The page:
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The dream of the 90s is alive in HERVANA

By Jenn Jefferys on April 30, 2014



Though each of us begins In Utero, when it comes to rock, seldom do we see any musicians with a uterus getting much public attention – let alone a four piece collective.

This is exactly what makes all-female Nirvana cover band, HERVANA, so fascinating. Well, that and their stage names (Skirt Cobain, Miss Novoselic, Dave Grrrl and Pap Smear).

Four grunge-loving, Torontonian feminists converged this past year, after a rather enticing tweet prompted them to assume the challenge. Each were musicians anyway, just busy, and hadn’t really thought to form a band up until that point. I was lucky enough to sit down with 2/4 of HERVANA this week: front-woman Carly Beath and bassist Erin Saunderson.

With National media attention from the CBC and multiple show bookings across Ontario and Quebec, HERVANA is enjoying positive recognition from audiences and critics alike. Erin, AKA. Miss Novoselic, says she is loving every minute. “I love playing with these ladies. Each time we play, I’m grateful to be a part of this celebration of Nirvana. I know it sounds trite but it’s the truth – I lucked out!”” she says.

Audiences attending the shows are pretty diverse, the ladies note. “The one thing everyone has in common is that they’re really pumped to hear Nirvana songs live and experience them with other people,” Carly says, adding that a full on mosh pit actually emerged at their first show, that no one had been expecting.

The grunge match was first flicked in Seattle, Washington’s urban core in the early 90s when the wildly theatrical and androgynous Andrew Wood and his young band Mother Love Bone first took to the stage.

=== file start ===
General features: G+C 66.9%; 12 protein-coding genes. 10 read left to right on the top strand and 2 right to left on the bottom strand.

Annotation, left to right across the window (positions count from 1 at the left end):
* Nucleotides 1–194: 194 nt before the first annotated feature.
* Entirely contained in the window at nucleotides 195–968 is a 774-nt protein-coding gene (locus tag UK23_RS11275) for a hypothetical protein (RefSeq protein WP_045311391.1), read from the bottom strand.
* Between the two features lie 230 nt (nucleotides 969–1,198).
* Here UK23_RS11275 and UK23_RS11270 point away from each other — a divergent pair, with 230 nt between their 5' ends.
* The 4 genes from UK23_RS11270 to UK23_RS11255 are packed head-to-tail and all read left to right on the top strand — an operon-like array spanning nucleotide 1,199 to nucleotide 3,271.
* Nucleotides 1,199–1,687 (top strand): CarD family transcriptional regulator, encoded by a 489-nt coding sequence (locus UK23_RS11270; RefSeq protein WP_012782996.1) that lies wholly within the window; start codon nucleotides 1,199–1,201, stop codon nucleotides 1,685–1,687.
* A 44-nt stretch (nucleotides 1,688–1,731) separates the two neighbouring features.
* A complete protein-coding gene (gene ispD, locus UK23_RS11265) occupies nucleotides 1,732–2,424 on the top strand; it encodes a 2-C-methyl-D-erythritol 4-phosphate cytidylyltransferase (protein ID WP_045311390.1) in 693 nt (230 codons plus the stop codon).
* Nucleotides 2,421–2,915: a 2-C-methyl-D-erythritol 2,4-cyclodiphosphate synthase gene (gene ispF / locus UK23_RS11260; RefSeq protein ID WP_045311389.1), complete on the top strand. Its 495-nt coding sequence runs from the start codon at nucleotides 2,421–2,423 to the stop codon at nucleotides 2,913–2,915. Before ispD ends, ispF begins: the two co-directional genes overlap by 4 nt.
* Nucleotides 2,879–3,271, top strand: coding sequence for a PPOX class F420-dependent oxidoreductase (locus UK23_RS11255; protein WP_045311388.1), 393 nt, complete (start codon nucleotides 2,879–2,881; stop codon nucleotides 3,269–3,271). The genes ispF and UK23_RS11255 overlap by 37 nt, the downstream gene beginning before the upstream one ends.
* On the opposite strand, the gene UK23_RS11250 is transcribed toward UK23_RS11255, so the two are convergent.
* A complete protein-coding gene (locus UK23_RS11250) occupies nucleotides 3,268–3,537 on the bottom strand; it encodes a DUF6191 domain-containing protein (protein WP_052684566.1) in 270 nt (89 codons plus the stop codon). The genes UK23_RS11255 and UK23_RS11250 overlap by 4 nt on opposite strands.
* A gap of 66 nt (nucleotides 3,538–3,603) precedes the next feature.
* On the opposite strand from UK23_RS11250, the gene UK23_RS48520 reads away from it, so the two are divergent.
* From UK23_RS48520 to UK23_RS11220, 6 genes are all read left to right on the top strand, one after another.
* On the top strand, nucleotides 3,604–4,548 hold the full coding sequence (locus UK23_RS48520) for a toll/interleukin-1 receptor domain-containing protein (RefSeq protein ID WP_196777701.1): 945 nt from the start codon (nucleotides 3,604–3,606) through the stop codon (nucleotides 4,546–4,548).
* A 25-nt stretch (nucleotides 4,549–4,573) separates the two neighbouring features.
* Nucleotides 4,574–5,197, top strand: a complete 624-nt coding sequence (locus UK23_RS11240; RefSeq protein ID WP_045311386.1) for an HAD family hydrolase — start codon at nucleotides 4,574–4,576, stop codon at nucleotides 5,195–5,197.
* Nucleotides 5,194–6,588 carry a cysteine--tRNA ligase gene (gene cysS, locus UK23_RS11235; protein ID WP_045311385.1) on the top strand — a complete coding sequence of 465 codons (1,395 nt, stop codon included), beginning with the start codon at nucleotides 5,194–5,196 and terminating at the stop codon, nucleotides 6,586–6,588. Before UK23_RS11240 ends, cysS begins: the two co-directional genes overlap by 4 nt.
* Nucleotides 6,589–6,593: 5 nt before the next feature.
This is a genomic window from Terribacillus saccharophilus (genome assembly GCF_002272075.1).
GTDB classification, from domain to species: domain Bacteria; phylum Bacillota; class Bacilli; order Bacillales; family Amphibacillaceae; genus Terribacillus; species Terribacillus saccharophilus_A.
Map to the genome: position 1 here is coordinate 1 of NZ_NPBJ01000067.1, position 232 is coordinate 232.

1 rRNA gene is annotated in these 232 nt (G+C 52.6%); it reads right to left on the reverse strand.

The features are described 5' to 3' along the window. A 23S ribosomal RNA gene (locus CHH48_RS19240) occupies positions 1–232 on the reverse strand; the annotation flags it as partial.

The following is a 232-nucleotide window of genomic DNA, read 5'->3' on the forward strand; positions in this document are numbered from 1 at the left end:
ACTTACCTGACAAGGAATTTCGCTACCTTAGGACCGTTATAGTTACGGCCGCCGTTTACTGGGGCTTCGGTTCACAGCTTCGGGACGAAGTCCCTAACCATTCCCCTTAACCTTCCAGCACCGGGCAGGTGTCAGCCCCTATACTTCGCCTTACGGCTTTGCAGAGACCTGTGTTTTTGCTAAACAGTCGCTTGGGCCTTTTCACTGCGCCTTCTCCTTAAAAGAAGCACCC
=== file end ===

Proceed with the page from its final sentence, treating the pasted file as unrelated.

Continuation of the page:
While Wood’s legacy certainly lives on for some, late rock icon and frontman of Nirvana, Kurt Cobain (who rose to stardom shortly after Mother Love Bone), definitely struck a deeper chord. His limited-serotonin, coming-of-age ballads are still celebrated today by counter-culturists, oppressed minority identities and musicians the world over.

Pick any generation Y face out on any North American sidewalk, and it’s likely they won’t just have absorbed every track off Nevermind, they still have every vivid, poetic lyric memorized.

When this movement was in its prime, each HERVANA band member was still in high school. Both Erin and Carly can still remember their pulses quickening when they first got a taste of grunge. It didn’t take long until it became a cultural norm that they both ascribed to in body and sound.

“My friends and I were referred to as ‘the Nirvana girls’ [in high school],” admits Erin. “Ripped jeans, pyjamas, baby doll dresses and slips from thrift stores. What can I say? Those were my digs.” Carly’s look was all over the map in high school, she recalls – from a stint wearing “mostly black” paired with a fully shaved head, to a period coaching her school’s cheerleading team when more of a traditional feminine wardrobe dominated.